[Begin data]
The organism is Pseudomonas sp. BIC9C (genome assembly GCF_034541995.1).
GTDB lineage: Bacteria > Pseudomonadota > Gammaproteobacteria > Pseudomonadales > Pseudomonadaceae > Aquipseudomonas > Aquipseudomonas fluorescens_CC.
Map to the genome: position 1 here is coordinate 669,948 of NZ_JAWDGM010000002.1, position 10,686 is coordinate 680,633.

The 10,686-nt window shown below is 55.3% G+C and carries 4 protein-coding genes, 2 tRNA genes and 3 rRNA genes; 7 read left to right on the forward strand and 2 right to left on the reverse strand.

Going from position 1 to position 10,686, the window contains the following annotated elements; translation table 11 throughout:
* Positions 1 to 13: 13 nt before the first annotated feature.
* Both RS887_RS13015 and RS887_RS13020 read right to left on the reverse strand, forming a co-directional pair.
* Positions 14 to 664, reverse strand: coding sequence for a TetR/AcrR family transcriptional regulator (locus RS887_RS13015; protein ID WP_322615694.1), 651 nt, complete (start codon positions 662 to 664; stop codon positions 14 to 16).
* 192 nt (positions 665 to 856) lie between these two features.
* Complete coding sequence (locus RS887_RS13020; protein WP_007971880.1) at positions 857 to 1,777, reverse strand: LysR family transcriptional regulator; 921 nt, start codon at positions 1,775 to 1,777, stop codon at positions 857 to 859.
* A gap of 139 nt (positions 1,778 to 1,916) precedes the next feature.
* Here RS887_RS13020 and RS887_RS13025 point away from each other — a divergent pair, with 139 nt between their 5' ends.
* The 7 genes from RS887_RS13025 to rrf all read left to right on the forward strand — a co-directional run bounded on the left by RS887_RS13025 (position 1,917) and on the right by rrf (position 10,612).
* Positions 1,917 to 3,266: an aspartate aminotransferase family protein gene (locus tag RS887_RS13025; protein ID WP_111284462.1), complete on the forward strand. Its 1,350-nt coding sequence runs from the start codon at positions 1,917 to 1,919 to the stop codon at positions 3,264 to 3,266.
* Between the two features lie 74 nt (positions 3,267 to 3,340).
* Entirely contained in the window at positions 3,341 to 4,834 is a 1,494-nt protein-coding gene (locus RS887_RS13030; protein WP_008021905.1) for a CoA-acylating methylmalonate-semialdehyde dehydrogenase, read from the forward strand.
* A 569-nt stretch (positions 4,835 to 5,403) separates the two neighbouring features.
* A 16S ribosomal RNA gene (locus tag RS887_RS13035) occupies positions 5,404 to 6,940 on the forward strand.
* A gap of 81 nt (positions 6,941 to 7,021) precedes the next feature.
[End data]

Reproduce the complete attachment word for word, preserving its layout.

The organism is Pseudomonas sp. BIC9C (genome assembly GCF_034541995.1).
GTDB lineage: Bacteria > Pseudomonadota > Gammaproteobacteria > Pseudomonadales > Pseudomonadaceae > Aquipseudomonas > Aquipseudomonas fluorescens_CC.
Map to the genome: position 1 here is coordinate 669,948 of NZ_JAWDGM010000002.1, position 10,686 is coordinate 680,633.

The 10,686-nt window shown below is 55.3% G+C and carries 4 protein-coding genes, 2 tRNA genes and 3 rRNA genes; 7 read left to right on the forward strand and 2 right to left on the reverse strand.

Going from position 1 to position 10,686, the window contains the following annotated elements; translation table 11 throughout:
* Positions 1 to 13: 13 nt before the first annotated feature.
* Both RS887_RS13015 and RS887_RS13020 read right to left on the reverse strand, forming a co-directional pair.
* Positions 14 to 664, reverse strand: coding sequence for a TetR/AcrR family transcriptional regulator (locus RS887_RS13015; protein ID WP_322615694.1), 651 nt, complete (start codon positions 662 to 664; stop codon positions 14 to 16).
* 192 nt (positions 665 to 856) lie between these two features.
* Complete coding sequence (locus RS887_RS13020; protein WP_007971880.1) at positions 857 to 1,777, reverse strand: LysR family transcriptional regulator; 921 nt, start codon at positions 1,775 to 1,777, stop codon at positions 857 to 859.
* A gap of 139 nt (positions 1,778 to 1,916) precedes the next feature.
* Here RS887_RS13020 and RS887_RS13025 point away from each other — a divergent pair, with 139 nt between their 5' ends.
* The 7 genes from RS887_RS13025 to rrf all read left to right on the forward strand — a co-directional run bounded on the left by RS887_RS13025 (position 1,917) and on the right by rrf (position 10,612).
* Positions 1,917 to 3,266: an aspartate aminotransferase family protein gene (locus tag RS887_RS13025; protein ID WP_111284462.1), complete on the forward strand. Its 1,350-nt coding sequence runs from the start codon at positions 1,917 to 1,919 to the stop codon at positions 3,264 to 3,266.
* Between the two features lie 74 nt (positions 3,267 to 3,340).
* Entirely contained in the window at positions 3,341 to 4,834 is a 1,494-nt protein-coding gene (locus RS887_RS13030; protein WP_008021905.1) for a CoA-acylating methylmalonate-semialdehyde dehydrogenase, read from the forward strand.
* A 569-nt stretch (positions 4,835 to 5,403) separates the two neighbouring features.
* A 16S ribosomal RNA gene (locus tag RS887_RS13035) occupies positions 5,404 to 6,940 on the forward strand.
* A gap of 81 nt (positions 6,941 to 7,021) precedes the next feature.